Away from the battle for the title, the 2021 Formula 1 season was full of subplots to unpack. Unfortunately, the year didn’t quite go to plan for some.
While some drivers and teams excelled, there were others who had an overall tougher time of things.
Here’s our look at those who didn’t quite live up to expectations in 2021, and will need to turn their fortunes around next year.
Michael Masi’s rough ride
In the eyes of many, Michael Masi has been public enemy number one since the events of Abu Dhabi.
We won’t get into the gory details of the story of the Safety Car restart again, but the way in which he has been criticised since has seemingly cast doubt over his position as race director heading into 2022, should the FIA’s investigation into events find him responsible for the rules being carried out incorrectly.
Masi isn’t new to Race Control, however, having been Charlie Whiting’s deputy in the year before the former race director’s sad passing, and he took the reins at the beginning of 2019.
Taking over from one of Formula 1’s most respected figures in Whiting could likely be seen as an impossible job to some, and the playing out of messages directed at Masi on global TV has offered insight into how much pressure he is under in race conditions.
The first big spotlight came at Interlagos, when stewards opted not to investigate Max Verstappen’s defence against Lewis Hamilton, with both cars going off track. Then in Jeddah, his and the FIA’s response to the two title rivals colliding also became a significant talking point, as well as him being heard “offering” Verstappen a grid drop at the race restart, in lieu of investigating the Red Bull driver.
Abu Dhabi, then, was seen among Hamilton fans in particular as being a final straw. While the stewards waved away Mercedes’ post-race protests, he will likely still have to answer for his actions during the FIA’s investigation.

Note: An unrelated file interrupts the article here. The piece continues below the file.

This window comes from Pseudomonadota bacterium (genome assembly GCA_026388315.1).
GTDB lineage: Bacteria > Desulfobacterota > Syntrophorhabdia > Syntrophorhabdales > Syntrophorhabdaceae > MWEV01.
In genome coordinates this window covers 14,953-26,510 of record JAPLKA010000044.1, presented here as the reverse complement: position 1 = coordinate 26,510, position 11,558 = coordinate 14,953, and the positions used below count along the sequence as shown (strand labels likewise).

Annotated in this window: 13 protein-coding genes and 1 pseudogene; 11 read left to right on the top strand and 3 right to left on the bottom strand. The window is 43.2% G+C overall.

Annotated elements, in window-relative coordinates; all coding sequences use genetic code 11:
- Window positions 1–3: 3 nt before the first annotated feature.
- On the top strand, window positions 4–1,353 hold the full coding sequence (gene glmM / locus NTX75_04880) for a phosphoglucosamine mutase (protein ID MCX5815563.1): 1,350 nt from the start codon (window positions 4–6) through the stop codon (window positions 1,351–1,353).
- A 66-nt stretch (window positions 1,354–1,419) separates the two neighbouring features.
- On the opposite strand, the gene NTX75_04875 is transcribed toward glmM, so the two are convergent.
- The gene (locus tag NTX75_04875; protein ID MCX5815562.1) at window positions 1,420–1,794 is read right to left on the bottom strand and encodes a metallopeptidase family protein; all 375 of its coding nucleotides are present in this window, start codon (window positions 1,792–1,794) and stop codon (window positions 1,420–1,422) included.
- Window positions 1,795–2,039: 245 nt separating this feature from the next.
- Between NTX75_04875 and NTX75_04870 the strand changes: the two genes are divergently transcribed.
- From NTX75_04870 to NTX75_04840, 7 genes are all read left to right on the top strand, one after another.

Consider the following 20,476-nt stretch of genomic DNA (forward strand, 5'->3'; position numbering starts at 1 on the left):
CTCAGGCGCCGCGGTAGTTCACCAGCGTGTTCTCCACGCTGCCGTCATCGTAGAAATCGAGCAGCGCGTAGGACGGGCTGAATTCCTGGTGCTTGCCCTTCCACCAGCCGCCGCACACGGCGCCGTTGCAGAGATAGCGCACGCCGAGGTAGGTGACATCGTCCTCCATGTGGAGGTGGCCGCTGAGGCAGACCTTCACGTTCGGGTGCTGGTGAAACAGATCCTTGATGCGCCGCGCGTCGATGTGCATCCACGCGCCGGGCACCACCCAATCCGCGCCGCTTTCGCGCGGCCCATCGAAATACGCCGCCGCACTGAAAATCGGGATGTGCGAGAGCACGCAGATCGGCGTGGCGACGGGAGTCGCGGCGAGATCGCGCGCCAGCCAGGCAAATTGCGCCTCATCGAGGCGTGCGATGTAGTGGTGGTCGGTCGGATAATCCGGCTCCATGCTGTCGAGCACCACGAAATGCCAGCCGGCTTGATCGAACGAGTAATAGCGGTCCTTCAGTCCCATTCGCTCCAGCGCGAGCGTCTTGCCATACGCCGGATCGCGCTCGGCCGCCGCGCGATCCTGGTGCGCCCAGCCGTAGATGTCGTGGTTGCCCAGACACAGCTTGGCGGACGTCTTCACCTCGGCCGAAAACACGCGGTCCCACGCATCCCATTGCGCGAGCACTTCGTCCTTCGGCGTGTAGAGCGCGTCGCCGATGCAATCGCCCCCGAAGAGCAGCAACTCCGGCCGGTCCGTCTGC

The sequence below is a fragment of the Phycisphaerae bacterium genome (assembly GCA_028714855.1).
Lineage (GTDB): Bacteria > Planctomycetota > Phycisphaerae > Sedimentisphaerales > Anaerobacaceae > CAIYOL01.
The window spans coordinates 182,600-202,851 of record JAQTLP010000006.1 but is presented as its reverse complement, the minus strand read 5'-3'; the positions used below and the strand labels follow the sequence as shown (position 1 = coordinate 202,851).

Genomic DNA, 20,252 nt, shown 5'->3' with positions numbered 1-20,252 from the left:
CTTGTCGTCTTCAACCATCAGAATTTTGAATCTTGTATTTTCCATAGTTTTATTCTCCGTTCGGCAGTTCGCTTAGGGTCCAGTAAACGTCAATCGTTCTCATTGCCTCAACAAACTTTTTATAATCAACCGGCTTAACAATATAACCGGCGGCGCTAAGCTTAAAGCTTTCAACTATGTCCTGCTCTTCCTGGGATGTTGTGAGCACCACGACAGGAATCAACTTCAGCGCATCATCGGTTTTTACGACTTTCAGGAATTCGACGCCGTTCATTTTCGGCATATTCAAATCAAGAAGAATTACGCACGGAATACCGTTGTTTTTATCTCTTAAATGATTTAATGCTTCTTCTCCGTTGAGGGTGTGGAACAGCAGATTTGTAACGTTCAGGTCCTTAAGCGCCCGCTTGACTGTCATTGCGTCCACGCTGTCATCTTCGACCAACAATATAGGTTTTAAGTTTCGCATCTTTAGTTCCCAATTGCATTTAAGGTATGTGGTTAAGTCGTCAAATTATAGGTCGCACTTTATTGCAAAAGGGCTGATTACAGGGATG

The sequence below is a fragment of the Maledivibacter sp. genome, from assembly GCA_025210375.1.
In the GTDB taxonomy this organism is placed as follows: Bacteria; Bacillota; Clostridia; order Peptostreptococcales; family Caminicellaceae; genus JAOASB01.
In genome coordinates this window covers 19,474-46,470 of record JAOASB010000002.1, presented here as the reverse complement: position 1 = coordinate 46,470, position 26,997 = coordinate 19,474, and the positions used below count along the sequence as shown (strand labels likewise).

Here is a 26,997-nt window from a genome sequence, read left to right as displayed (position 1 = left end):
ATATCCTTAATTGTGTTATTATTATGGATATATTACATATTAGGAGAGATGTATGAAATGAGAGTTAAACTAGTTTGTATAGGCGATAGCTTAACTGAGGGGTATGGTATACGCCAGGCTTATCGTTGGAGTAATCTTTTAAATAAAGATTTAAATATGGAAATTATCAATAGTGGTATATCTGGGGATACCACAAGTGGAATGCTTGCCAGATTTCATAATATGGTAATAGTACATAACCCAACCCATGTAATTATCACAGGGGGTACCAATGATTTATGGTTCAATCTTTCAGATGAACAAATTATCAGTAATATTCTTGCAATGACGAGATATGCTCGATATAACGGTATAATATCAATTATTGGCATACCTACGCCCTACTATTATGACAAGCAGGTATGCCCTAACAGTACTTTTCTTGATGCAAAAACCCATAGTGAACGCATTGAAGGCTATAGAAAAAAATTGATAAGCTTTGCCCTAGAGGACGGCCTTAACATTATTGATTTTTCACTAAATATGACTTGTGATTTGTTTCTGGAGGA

Formula 1 banning team principals from lobbying the race director mid-event is a good start to try and lighten the load, so hopefully he will be allowed to think and act with more clarity in Race Control next season should he remain in the role.
How do you solve a problem like Nikita?
Nikita Mazepin arrived in Formula 1 under a cloud of controversy, eventually releasing an apology after a video emerged of him groping a woman’s breasts at the end of last year.
Suffice to say that he wasn’t exactly being rooted for before he even made it onto the track, but things haven’t been rosy for him in that regard either.
He’s only out-qualified Mick Schumacher twice this season [in Monaco and Hungary] – both of which as a result of heavy FP3 crashes for the German ruling him out of the running.
In the rest of the races though, he’s averaged a whopping 0.912s deficit to his Haas team-mate over one lap this year.
Their speed difference being particularly evident in wet weather, with Schumacher being over three seconds faster than the Russian in damp conditions in Russia and Turkey.
He also complained of having a “heavier” car than his team-mate in the first half of the season, but there’s no denying things haven’t been easy.
Being in a back-marking team, with a car that hasn’t been developed at all over the course of the year will likely be demoralising, but the only reference he’ll have in his situation is his team-mate, and Schumacher has comfortably had the better of him.
The investment of his father Dmitry alongside the team’s entire focus shifting to 2022 before the year had begun could well help, but the buck stops with the Haas driver when it comes to his own performance. If the team remain at the back of the field next season, he quite simply has to improve relative to Schumacher if he is going to build a reputation as a driver.
The curious case of Daniel Ricciardo